Difference between E flat and EE flat Bass?

Discussion in 'The Rehearsal Room' started by Chris Lee, Dec 19, 2010.

  1. Chris Lee

    Chris Lee Guest

    Sorry if this is a silly question but what exactly is the difference between an E flat and an EE flat Bass? Ditto B flat and BB flat?

    Thanks for your response

    Chris Lee (E flat Newbie)
     
  2. Bayerd

    Bayerd Active Member

    One's a Tuba, the other one's a Bass......:icon_evil:
     
  3. Al

    Al Member

    Hah hah!

    I'm probably best to leave this to those more knowledgeable and qualified but as far as I know the EEb sounds an octave lower. The single Eb is thus smaller.
     
  4. Bayerd

    Bayerd Active Member

    I believe the true answer is bore size, otherwise that would make a single Eb a Tenor Horn.
     
  5. Chris Lee

    Chris Lee Guest

    Thx for these responses. I read it was bore size too but that wouldn't alter the pitch would it? So why do it?

    By the way did you ever hear of the EEE flat specially commissioned by Gerard Hoffnung for one of his musical extravaganzas? And I believe a few BBB flats were built too.

    Very Best, Chris
     
  6. FlugelD

    FlugelD Member

    Fatter sound - think flugel/cornet, or bari/euph....
     
  7. Laserbeam bass

    Laserbeam bass Active Member

  8. Chris Lee

    Chris Lee Guest

    Thx FlugelD. Good point.

    Laserbeam - not sure what you mean here. E flat is a transposing instrument (i.e it sounds E flat when you finger C). And the compensating system isn't specific to EE flat - many E flats have 4 valve (and in my case 3 valve) compensation - but that simply corrects the pitch for the additional length of tubing when the 4th valve (3rd in my case) is open.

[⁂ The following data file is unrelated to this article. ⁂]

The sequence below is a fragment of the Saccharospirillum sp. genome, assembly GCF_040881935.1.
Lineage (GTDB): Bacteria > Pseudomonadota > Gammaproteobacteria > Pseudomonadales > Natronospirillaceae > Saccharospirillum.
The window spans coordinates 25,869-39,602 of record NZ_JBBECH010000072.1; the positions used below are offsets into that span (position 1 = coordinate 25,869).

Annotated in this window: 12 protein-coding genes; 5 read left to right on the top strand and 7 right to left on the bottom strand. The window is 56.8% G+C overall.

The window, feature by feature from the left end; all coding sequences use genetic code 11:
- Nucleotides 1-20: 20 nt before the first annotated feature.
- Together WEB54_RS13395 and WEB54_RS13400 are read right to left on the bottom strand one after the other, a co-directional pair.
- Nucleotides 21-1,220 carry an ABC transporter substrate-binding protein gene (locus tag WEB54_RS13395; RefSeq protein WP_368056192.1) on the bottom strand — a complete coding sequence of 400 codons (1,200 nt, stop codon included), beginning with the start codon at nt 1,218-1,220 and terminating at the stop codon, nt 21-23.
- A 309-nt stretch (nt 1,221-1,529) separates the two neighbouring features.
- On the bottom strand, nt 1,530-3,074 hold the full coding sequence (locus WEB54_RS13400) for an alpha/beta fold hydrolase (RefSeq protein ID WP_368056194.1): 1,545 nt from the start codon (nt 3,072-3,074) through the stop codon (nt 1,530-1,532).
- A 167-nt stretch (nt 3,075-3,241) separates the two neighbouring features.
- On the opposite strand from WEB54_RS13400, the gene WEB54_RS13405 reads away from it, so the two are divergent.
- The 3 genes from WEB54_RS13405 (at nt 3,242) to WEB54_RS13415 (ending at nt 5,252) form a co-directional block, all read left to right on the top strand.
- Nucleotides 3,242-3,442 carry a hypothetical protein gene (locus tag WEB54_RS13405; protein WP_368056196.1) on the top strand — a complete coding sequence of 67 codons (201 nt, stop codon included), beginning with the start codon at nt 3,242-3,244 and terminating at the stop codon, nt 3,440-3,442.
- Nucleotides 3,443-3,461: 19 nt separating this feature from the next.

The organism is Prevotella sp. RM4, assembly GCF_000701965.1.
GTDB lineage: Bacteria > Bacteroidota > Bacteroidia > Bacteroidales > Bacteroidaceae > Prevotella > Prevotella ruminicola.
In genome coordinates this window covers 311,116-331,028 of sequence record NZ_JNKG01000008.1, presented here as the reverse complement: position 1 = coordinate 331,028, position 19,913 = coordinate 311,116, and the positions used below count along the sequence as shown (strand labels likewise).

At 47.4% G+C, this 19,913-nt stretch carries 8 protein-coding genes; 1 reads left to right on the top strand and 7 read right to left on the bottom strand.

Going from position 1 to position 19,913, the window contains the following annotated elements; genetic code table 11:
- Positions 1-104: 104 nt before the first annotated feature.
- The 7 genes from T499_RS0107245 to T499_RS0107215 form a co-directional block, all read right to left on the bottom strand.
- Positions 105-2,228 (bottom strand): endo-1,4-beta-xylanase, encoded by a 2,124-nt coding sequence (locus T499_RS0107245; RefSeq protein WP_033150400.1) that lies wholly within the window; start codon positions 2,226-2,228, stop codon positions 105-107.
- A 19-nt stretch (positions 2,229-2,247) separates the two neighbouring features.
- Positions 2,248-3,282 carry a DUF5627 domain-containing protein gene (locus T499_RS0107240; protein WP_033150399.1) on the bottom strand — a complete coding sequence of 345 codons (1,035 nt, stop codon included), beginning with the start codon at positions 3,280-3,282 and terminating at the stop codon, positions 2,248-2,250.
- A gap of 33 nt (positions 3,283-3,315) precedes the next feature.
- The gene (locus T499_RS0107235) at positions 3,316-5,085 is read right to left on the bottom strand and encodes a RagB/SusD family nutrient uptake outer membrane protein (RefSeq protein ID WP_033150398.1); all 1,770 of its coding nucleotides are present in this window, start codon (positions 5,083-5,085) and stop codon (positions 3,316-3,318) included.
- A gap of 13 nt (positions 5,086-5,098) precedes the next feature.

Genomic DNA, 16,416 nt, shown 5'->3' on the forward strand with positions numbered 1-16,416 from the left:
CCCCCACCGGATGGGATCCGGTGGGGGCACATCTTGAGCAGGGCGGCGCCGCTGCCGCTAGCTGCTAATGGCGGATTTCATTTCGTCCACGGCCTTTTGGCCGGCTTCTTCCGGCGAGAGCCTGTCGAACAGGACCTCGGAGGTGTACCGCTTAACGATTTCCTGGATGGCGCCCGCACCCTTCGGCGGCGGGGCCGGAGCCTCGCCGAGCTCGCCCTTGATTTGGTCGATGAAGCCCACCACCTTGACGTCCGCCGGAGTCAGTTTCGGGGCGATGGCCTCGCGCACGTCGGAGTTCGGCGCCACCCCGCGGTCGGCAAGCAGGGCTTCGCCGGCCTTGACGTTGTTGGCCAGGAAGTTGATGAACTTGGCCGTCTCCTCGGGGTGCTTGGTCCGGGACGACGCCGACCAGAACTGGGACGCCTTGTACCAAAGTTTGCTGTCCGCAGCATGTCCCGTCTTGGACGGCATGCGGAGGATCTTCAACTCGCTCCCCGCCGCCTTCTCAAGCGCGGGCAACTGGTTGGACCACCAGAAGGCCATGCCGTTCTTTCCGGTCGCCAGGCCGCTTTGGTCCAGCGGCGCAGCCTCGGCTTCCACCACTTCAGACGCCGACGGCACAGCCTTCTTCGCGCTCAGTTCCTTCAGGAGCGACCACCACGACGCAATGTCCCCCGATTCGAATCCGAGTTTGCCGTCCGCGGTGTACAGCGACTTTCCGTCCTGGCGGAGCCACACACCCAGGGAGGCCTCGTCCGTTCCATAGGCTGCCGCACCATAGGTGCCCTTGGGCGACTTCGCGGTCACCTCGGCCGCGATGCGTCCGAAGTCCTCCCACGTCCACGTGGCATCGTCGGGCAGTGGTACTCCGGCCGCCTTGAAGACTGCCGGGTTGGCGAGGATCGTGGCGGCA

Very Best, Chris
     
  9. pbirch

    pbirch Member

    I actually don't think it has anything to do with octaves an EEb does not sound an octave below an Eb, the transposing answer is a bit facetious.
    the old Regent sized instrument was considered to be the Eb, non compensating, 3 valved and smaller sized, the imperial/sovereign sized instrument is usually considered to be "EEb". the pitch is the same, the 3 valved range is the same, but the size of the instrument is different.
    you could extend this discussion into the size of the instrument in terms of 4ths, the Eb being 2/4 or 3/4 and the EEb being 4/4 or even 5/4 sized.
    another way of looking at is that the Eb is a student or children's instrument - the Regent or the York Prescience (before it went bust) and the EEb is for adults or professionals.
    Having said all that, I'm afraid that you are quite right Chris - it is a slightly silly question to which I am equally afraid that you are going to get lots of rather silly answers.
     
  10. Laserbeam bass

    Laserbeam bass Active Member

    Sorry, replied to the wrong thread :redface:
     
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  12. MartinT

    MartinT Member

    I had a quick blow of the BBBb in Harvard University's bandroom once. Couldn't get it to blow in tune, which I have since been told was due to the carpet stuffed down the bell. I got some random notes out of it, though! ;)
     
  13. iancwilx

    iancwilx Active Member

    My understanding has always been that a bass with a 4th valve that enables chromatic extension of the bottom range to the fundamental pedal note is a EEb or BBb. Normally with a wider bore and bell.
    Three valve basses were known as "Single" Eb or Bb.

    - Mr Wilx
     
  14. Par10

    Par10 Member

    It is all to do with size, nothing to do with compensating tubing or the number of valves.

    Traditionally we play EB basses and BBb basses in brass bands.

    You can get various sizes in all basses, half size, three quarter size, full size and full size plus, just because you get a half size Eb bass does not mean it is a tenor horn it is still an Eb bass.

    Mr. Tuba,s web site shows a very good selection of various makes of basses, some have three valves, some have four some have five.

    It is usually only those instruments with piston valves that are compensating, you can have compensating three valve basses as well as compensating four valve basses, rotor valve instruments are generally non-compensating, relying instead on the player deftly moving slides to play the few problamatic notes.

    But regardless of what size and how many valves are they a transposing instrument or is the player the transposer?
     
  15. MoominDave

    MoominDave Well-Known Member